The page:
I moved out to California in 2004, and quickly realized that the San Francisco area had no seasons. “Winter” in January, it’s 65 degrees and occasionally rains a bit. “Summer” in July, it’s 70 degrees and never rains. That’s it. In Cincinnati you get a larger range of weather in a single day.
Now, unfortunately, we have a season. Fire season. It wasn’t always like this. A few years ago, maybe 2017, I went camping and woke up in the morning and noticed our tents were speckled with ash. Since then, every year there have been days where smoke covered the sky.
Growing up, school was canceled on snow days. Here, the kids have smoke days.
Fire season isn’t really in the traditional summer. It’s a bit later, more like September through October. Around here those months are drier and perhaps hotter than June or July. The time formerly known as “fall”. It’s appropriate to have a new name for this season, because the leaves mostly don’t fall off the trees here.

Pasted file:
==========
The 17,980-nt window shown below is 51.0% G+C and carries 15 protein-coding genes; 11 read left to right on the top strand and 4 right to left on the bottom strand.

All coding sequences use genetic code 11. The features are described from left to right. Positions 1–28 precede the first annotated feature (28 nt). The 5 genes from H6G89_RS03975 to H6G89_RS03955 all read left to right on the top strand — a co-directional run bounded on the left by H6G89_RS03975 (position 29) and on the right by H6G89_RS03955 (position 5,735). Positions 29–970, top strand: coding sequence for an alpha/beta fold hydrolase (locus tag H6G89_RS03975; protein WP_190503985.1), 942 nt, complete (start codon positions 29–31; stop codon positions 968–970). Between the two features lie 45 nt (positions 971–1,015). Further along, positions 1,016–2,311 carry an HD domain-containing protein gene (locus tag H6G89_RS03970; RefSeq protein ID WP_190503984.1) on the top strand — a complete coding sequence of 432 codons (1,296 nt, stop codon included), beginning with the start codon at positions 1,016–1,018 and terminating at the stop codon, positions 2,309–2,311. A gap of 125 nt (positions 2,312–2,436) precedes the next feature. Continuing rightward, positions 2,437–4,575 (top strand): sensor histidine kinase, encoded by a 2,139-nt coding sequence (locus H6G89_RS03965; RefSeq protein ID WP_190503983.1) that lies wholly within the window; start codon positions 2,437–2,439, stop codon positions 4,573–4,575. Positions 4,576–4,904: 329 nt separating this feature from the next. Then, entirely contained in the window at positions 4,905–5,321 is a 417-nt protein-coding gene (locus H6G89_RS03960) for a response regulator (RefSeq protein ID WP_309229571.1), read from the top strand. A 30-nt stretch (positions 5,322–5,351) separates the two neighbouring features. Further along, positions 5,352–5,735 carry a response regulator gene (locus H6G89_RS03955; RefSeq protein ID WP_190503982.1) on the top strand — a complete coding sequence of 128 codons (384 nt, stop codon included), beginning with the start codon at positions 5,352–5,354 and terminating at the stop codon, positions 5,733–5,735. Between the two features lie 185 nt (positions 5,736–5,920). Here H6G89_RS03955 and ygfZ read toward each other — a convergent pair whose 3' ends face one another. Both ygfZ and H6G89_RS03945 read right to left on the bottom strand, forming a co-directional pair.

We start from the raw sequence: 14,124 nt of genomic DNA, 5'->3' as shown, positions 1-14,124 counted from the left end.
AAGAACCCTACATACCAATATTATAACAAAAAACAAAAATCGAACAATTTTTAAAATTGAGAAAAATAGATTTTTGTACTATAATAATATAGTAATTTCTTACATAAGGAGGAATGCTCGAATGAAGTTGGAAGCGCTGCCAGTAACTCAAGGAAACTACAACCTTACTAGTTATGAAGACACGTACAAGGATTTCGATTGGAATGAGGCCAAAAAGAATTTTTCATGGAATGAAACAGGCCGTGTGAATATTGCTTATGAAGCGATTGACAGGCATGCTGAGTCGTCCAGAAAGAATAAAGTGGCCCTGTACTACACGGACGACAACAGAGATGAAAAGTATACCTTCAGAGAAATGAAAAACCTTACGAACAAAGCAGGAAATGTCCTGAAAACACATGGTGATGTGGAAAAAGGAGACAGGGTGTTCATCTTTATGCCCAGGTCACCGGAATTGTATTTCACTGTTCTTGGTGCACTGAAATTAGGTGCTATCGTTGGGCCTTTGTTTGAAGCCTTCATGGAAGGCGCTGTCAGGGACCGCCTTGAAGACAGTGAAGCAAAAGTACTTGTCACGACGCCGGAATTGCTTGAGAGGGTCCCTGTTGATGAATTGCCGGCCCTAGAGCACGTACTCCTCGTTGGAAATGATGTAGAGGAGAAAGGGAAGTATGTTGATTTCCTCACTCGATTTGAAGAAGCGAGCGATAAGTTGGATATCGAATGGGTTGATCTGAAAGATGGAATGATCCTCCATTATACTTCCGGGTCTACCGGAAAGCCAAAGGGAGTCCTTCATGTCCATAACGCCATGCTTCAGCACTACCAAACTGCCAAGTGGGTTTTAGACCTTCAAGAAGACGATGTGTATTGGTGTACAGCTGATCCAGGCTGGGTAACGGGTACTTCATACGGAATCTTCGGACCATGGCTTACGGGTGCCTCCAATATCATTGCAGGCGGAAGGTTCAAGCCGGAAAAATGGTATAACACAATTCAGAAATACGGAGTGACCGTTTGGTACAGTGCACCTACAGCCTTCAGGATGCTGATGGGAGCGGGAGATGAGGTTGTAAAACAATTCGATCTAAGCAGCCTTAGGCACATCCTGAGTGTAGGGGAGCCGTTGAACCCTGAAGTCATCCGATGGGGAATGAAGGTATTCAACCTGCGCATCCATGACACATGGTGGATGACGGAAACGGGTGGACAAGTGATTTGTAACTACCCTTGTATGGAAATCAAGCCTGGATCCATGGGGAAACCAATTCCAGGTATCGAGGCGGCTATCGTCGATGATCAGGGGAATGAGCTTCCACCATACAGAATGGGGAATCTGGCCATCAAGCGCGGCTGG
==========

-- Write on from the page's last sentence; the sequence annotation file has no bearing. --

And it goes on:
Right now, it’s a smoke day. Mid-eighties, and it’s too smoky outside to open the windows. My house, like a lot of houses around here, doesn’t even have air conditioning. The kids are all at home, because school is remote, because of coronavirus, which also means we can’t drive somewhere like an office that does have air conditioning. So it’s just everyone hanging out in this hot sweaty box, staring at the smoky hellscape outside. Waiting for the earth to fix itself.
At least the sunsets are beautiful. The smoke makes layers of glowing orange and pink and the sun itself looks like a neon ball.